Galleria degli Uffizi
Completed in 1581, the Uffizi Gallery is one of the Renaissance period’s most impressive architectural feats, and the art collection inside is nothing to sneeze at either. Housed within Uffizi’s walls are many pieces from the Medici family’s art collection, and the museum not only displays some of da Vinci and Michelangelo’s work, but it is said that the masters actually spent time there to be inspired by its beauty. I cannot imagine anything more amazing than going to a place that inspired the likes of da Vinci and Michelangelo! You can visit the Uffizi Tuesday through Sunday from 8:15 a.m. to 6:30 p.m.
Established in 1784 and home to the original David, Michelangelo’s most famous and replicated sculptural masterpiece, the Gallery of the Academy of Florence is the cities second most-visited museum annually. People wander the museum’s historic halls to see David, the museum’s collection of Renaissance and Florentine Gothic works, and some of Michelangelo’s’ unfinished work, such as his piece dubbed Prisoners, which was to adorn Pope Julius II’s tomb. Visitors may enjoy the Galleria dell’Accademia’s treasures Tuesday through Sunday from 8:15 to 6:30.
The Palazzo Strozzi dates back to 1538, and was initially built for Medici family rival Filippo Strozzi the Elder, a powerful 15th century banker. Today the palace plays host to numerous cultural events, including an annual antique show, art exhibitions, and fashion shows, which is appropriate considering some of Italian fashion’s most famous names – you know, Cavalli, Ferragamo, Gucci have boutiques directly across the street. Palazzo Strozzi is open daily from 9 a.m. to 8 p.m., except on Thursdays when it stays open until 11 p.m.
Many notable figures have lived inside the Palazzo Pitti since 1458, including banker Luca Pitti, the Medici family, the Grand Duchy of Tuscany families, and Napoleon. The Renaissance palace is a sight to see, as are the unbelievable collections housed inside its walls. Visitors have several galleries through which to wander, including the Palatine Gallery, the Gallery of Modern Art, the Royal Apartments, the Costume Gallery, and the Carriages Museum. Each gallery holds its own hours, so make sure to check out Palazzo Pitti’s website for the hours of the galleries you are interested in visiting.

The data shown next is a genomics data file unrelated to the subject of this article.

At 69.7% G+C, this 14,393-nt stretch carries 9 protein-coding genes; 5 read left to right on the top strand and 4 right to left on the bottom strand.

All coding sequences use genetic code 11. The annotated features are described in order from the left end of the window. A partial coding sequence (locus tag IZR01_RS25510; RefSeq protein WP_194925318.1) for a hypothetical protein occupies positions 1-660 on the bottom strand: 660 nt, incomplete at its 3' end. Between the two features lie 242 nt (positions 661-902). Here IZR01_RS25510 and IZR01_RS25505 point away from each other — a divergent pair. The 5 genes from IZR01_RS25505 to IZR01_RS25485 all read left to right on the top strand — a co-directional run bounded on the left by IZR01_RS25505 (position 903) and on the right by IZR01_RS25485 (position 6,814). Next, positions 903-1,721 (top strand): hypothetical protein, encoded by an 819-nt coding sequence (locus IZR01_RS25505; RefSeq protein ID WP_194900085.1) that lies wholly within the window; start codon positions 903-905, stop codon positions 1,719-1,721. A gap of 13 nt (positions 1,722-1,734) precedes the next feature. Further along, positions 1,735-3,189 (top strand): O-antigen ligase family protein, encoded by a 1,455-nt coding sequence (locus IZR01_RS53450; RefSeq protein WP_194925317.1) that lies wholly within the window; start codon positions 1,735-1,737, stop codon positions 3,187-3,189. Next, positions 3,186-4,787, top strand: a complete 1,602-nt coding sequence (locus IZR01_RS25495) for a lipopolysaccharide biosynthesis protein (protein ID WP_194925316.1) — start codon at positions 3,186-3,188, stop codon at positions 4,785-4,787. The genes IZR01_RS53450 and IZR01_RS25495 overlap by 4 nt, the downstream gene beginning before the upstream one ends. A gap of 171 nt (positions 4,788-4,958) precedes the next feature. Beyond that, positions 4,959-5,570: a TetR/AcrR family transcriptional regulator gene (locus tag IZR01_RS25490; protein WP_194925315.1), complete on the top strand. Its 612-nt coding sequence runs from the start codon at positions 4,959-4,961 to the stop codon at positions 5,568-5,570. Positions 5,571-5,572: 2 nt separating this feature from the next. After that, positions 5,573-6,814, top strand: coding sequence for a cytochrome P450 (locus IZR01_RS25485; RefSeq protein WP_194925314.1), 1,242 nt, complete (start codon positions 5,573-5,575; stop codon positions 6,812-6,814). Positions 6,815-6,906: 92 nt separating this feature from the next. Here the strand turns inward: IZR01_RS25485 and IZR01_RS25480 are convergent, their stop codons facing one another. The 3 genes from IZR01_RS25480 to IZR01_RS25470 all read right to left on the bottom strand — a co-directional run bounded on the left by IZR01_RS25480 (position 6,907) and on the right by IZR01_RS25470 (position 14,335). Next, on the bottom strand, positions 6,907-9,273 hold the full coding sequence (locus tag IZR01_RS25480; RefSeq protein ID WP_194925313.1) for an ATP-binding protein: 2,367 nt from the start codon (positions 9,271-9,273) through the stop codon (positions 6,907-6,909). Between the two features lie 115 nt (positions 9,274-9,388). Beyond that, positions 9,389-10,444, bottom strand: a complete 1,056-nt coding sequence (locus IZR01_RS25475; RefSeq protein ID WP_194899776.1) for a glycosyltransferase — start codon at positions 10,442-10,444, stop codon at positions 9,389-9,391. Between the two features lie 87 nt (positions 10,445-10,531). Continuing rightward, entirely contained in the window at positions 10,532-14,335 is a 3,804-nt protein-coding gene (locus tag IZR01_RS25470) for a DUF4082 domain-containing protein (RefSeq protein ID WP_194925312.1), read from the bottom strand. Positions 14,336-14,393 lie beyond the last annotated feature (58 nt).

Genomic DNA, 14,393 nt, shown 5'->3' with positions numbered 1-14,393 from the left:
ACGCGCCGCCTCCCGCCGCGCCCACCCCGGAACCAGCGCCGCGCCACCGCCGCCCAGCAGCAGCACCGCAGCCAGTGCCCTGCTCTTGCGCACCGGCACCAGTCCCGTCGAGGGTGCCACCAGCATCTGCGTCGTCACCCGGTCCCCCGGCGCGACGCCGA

Cattedrale de Santa Maria del Fiore
If you have seen pictures of Florence’s skyline, you have seen the Cattedrale de Santa Maria del Fiore. This historic area is comprised of several pieces of recognizable architecture. The large dome in Florence’s cityscape is Brunelleschi’s Dome, and much like the Sistine Chapel, Brunelleschi’s Dome is painted along the walls and ceiling. The Campanile, or Giotto’s Bell Tower, is also a prominent piece of architecture worth exploring, as is the 11th century’s Baptistery of St. John, which boasts replicas of Ghiberti’s bronze Gates of Paradise. Visiting hours are 8:30 a.m. to 7:30 p.m. daily.
Bargello National Museum
Tucked amongst all of our other incredible gems is a museum that many visitors overlook. The Bargello National Museum is actually an old prison building dating back to 1225, making the building itself historic and worth a visit. Housed within the museum walls are even more of Michelangelo’s works Florence is the place to see a majority of his and other incredible Renaissance art and sculptures by Donatello as well. Bargello is open daily from 8:15 a.m. to 1:15 p.m.
The Palazzo Vecchio is Florence’s City Hall. You might be thinking, “What makes that so incredible?” Well, the Palazzo Vecchio has been Florence’s City Hall since the 14th century, so it is an amazing building! Inside, you will find artwork by Italy’s finest there are some da Vinci and Vasari pieces in there ornate rooms and ceilings with carved doors, and a tremendous wall tapestry collection. Palazzo Vecchio is open daily to visitors April through September from 9 a.m. to midnight, and October through December from 9 a.m. to 7 p.m. The museum closes at 2 p.m. on Thursdays year round.
Another Florence must-see is the Ponte Vecchio, a bridge and collection of shops that spans Florence’s River Arno. This incredible bridge dates back to medieval times, and the best time to visit it is at dawn or dusk. Not only is the bridge less crowded then, it is also beautifully lit and allows for a lovely view of Florence’s city lights as well.
La Basilica di Santa Croce
The La Basilica di Santa Croce is an active church, completed in 1385, and our final incredible museum. It is the final resting place of some the most famous Italians the world has ever known Galileo, Machiavelli, Michelangelo, and Rossini and the proposed resting place of the Middle Ages poet Dante. A statue of the exiled poet adorns the front of the chapel. Inside, Dante’s empty tomb awaits his exhumation from Ravenna, where he died and currently rests. You can see this incredible Basilica Monday through Saturday 9:30 a.m. to 5:30 p.m.